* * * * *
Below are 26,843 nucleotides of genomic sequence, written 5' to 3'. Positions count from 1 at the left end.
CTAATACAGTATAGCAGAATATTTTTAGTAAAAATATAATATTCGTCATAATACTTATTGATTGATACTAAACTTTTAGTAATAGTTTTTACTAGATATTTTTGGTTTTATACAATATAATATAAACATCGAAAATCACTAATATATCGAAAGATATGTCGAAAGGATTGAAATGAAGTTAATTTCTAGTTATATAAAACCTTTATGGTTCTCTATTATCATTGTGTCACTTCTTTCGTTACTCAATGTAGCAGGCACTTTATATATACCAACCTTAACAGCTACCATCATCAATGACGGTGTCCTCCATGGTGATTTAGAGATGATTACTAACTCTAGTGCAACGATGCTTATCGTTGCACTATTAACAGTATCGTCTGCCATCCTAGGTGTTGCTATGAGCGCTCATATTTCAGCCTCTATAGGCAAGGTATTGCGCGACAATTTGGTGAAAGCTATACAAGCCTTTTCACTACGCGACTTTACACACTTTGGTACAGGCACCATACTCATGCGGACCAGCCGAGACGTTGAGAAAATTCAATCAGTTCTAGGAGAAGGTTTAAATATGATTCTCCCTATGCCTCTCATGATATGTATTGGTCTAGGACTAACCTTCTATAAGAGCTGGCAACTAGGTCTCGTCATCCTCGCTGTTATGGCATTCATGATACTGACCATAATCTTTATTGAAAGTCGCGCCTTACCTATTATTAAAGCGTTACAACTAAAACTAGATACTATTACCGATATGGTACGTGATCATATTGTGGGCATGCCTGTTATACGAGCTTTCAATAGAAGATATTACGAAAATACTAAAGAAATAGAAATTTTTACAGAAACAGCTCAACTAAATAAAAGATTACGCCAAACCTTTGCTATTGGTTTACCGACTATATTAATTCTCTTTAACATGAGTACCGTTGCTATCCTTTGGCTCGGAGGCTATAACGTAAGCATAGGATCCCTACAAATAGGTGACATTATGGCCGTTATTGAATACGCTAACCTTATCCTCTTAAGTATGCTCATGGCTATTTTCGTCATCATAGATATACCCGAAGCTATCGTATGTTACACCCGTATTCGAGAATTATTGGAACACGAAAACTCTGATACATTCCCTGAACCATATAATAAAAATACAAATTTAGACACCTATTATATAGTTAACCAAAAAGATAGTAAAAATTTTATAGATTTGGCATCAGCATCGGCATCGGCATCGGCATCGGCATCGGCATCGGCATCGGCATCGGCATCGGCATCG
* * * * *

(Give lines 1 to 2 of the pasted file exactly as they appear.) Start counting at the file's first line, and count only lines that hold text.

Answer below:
Below are 26,843 nucleotides of genomic sequence, written 5' to 3'. Positions count from 1 at the left end.
CTAATACAGTATAGCAGAATATTTTTAGTAAAAATATAATATTCGTCATAATACTTATTGATTGATACTAAACTTTTAGTAATAGTTTTTACTAGATATTTTTGGTTTTATACAATATAATATAAACATCGAAAATCACTAATATATCGAAAGATATGTCGAAAGGATTGAAATGAAGTTAATTTCTAGTTATATAAAACCTTTATGGTTCTCTATTATCATTGTGTCACTTCTTTCGTTACTCAATGTAGCAGGCACTTTATATATACCAACCTTAACAGCTACCATCATCAATGACGGTGTCCTCCATGGTGATTTAGAGATGATTACTAACTCTAGTGCAACGATGCTTATCGTTGCACTATTAACAGTATCGTCTGCCATCCTAGGTGTTGCTATGAGCGCTCATATTTCAGCCTCTATAGGCAAGGTATTGCGCGACAATTTGGTGAAAGCTATACAAGCCTTTTCACTACGCGACTTTACACACTTTGGTACAGGCACCATACTCATGCGGACCAGCCGAGACGTTGAGAAAATTCAATCAGTTCTAGGAGAAGGTTTAAATATGATTCTCCCTATGCCTCTCATGATATGTATTGGTCTAGGACTAACCTTCTATAAGAGCTGGCAACTAGGTCTCGTCATCCTCGCTGTTATGGCATTCATGATACTGACCATAATCTTTATTGAAAGTCGCGCCTTACCTATTATTAAAGCGTTACAACTAAAACTAGATACTATTACCGATATGGTACGTGATCATATTGTGGGCATGCCTGTTATACGAGCTTTCAATAGAAGATATTACGAAAATACTAAAGAAATAGAAATTTTTACAGAAACAGCTCAACTAAATAAAAGATTACGCCAAACCTTTGCTATTGGTTTACCGACTATATTAATTCTCTTTAACATGAGTACCGTTGCTATCCTTTGGCTCGGAGGCTATAACGTAAGCATAGGATCCCTACAAATAGGTGACATTATGGCCGTTATTGAATACGCTAACCTTATCCTCTTAAGTATGCTCATGGCTATTTTCGTCATCATAGATATACCCGAAGCTATCGTATGTTACACCCGTATTCGAGAATTATTGGAACACGAAAACTCTGATACATTCCCTGAACCATATAATAAAAATACAAATTTAGACACCTATTATATAGTTAACCAAAAAGATAGTAAAAATTTTATAGATTTGGCATCAGCATCGGCATCGGCATCGGCATCGGCATCGGCATCGGCATCGGCATCGGCATCGGCATCG